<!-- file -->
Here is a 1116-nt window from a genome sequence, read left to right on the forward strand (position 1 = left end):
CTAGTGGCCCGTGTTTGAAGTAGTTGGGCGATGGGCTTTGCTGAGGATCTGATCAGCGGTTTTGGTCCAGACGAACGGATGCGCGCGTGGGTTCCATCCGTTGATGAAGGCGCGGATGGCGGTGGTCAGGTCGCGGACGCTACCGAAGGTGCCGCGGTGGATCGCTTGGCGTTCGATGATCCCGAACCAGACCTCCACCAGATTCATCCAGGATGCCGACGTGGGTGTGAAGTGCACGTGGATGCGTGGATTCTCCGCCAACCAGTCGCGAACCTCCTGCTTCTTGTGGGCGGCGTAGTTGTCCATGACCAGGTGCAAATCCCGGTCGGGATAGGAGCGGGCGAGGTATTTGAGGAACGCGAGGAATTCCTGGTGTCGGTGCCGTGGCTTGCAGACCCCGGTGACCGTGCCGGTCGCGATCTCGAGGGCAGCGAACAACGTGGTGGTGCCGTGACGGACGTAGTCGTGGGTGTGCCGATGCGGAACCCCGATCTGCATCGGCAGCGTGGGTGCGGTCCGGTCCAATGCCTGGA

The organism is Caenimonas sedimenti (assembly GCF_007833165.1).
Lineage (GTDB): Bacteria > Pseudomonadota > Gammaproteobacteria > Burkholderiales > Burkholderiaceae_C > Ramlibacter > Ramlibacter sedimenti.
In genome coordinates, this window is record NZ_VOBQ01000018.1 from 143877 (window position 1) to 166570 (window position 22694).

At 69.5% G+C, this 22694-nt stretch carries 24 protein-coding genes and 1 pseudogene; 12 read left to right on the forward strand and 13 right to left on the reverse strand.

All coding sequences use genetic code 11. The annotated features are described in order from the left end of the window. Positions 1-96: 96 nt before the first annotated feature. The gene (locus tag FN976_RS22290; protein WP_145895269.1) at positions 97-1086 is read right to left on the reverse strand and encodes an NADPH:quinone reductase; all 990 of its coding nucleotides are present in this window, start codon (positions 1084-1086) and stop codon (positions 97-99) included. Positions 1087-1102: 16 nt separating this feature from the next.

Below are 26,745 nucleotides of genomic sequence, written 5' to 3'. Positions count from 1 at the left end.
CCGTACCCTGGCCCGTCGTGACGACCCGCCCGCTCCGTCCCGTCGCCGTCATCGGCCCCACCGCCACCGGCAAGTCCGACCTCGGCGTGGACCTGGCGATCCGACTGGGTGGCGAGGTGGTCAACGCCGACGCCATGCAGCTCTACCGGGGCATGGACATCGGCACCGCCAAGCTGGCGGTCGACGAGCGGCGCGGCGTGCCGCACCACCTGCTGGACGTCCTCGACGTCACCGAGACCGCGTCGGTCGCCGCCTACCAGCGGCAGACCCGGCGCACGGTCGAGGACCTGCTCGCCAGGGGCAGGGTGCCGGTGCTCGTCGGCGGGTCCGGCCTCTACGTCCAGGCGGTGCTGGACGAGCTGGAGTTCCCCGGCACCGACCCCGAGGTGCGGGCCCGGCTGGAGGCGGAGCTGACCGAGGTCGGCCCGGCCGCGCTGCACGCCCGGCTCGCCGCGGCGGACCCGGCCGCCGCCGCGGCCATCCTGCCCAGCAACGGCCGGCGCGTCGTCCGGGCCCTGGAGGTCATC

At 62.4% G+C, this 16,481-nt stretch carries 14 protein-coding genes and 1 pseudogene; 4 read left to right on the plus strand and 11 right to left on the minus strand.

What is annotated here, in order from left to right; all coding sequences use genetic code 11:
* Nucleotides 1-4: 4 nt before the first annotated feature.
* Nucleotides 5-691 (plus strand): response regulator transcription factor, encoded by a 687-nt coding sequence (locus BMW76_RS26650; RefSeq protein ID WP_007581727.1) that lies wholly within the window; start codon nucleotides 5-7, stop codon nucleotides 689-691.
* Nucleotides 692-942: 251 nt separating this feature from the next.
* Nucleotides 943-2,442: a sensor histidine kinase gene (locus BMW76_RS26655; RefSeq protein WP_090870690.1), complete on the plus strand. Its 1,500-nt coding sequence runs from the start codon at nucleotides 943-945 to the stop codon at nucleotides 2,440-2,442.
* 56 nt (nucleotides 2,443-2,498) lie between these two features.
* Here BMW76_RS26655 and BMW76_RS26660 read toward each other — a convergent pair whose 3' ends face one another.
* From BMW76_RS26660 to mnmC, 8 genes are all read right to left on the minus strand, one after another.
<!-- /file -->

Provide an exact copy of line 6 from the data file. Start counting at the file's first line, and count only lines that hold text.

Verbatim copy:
At 69.5% G+C, this 22694-nt stretch carries 24 protein-coding genes and 1 pseudogene; 12 read left to right on the forward strand and 13 right to left on the reverse strand.